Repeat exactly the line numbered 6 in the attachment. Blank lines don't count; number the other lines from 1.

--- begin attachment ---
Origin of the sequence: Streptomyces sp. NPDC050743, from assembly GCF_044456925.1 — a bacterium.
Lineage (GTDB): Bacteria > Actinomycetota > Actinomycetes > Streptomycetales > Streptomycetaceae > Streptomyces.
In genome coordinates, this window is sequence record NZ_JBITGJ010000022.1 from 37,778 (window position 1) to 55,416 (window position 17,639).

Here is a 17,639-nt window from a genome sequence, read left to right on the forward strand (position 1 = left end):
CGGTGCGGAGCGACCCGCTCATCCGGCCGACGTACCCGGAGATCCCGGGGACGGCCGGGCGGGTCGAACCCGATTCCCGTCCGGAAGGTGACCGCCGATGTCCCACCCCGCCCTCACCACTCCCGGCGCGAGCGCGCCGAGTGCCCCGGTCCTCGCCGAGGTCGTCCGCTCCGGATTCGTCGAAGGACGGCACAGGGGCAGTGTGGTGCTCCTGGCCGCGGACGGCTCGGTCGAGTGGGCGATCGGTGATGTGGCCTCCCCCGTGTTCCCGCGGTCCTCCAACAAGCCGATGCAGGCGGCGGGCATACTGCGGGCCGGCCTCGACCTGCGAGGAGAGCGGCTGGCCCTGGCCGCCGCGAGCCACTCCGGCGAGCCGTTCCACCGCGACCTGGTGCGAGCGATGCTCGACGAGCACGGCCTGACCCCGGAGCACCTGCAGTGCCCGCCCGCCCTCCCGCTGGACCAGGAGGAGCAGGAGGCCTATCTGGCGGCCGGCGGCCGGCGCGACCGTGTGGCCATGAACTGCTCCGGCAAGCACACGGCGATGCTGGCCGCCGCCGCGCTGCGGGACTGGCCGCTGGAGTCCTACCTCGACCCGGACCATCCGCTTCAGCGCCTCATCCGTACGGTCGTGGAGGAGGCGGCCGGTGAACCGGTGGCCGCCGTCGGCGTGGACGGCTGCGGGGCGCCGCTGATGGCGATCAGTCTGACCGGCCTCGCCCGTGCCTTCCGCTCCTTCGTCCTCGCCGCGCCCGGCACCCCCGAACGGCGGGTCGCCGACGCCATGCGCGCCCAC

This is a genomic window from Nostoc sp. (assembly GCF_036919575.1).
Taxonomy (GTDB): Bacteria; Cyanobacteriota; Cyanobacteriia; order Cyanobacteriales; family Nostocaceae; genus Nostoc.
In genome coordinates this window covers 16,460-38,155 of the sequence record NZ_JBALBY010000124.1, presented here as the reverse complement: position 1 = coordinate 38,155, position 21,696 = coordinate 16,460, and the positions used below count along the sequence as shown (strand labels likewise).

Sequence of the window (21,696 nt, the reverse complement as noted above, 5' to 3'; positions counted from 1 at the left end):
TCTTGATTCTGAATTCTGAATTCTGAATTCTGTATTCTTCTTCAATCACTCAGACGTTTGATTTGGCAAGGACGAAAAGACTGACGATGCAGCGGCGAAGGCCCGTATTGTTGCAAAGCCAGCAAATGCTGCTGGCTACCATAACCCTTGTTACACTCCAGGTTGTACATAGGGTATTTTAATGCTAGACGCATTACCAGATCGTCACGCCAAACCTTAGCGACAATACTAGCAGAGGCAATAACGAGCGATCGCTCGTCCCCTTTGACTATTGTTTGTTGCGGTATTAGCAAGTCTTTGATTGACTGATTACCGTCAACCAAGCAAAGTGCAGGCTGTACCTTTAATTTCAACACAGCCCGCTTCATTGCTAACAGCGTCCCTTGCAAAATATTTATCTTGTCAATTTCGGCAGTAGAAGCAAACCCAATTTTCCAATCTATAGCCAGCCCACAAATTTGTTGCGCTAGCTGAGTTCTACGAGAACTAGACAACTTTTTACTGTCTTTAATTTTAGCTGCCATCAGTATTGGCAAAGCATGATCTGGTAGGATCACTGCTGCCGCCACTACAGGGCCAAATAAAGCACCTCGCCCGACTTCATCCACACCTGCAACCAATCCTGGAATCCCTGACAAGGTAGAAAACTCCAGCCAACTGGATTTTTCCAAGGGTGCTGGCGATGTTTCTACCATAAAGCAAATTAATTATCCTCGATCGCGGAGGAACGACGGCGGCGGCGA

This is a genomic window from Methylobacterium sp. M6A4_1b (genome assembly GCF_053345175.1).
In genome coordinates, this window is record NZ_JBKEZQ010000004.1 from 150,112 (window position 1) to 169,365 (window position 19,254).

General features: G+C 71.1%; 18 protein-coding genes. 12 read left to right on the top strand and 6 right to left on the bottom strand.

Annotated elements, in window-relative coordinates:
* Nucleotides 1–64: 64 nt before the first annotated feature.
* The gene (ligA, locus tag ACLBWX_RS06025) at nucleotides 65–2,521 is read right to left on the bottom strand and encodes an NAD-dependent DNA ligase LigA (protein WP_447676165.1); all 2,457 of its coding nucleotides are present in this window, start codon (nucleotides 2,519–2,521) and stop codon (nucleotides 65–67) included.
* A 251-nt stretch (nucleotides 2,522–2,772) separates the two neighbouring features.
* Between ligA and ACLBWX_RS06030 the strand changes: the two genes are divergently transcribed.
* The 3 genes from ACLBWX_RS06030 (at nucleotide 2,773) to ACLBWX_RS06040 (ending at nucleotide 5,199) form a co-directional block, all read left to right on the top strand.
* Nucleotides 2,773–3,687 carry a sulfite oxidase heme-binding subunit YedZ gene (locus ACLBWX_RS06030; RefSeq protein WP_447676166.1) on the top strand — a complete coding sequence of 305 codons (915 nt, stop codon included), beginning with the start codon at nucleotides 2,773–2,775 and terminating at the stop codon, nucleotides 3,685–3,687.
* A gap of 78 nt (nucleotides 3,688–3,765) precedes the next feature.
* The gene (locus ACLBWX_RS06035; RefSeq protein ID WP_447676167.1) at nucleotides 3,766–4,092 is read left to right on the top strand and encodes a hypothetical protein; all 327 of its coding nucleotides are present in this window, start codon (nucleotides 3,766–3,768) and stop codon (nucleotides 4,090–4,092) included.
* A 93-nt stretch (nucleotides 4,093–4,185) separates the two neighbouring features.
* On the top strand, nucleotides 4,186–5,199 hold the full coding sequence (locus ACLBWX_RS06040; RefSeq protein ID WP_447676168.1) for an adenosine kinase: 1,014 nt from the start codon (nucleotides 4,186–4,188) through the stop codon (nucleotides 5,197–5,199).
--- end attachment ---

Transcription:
This is a genomic window from Nostoc sp. (assembly GCF_036919575.1).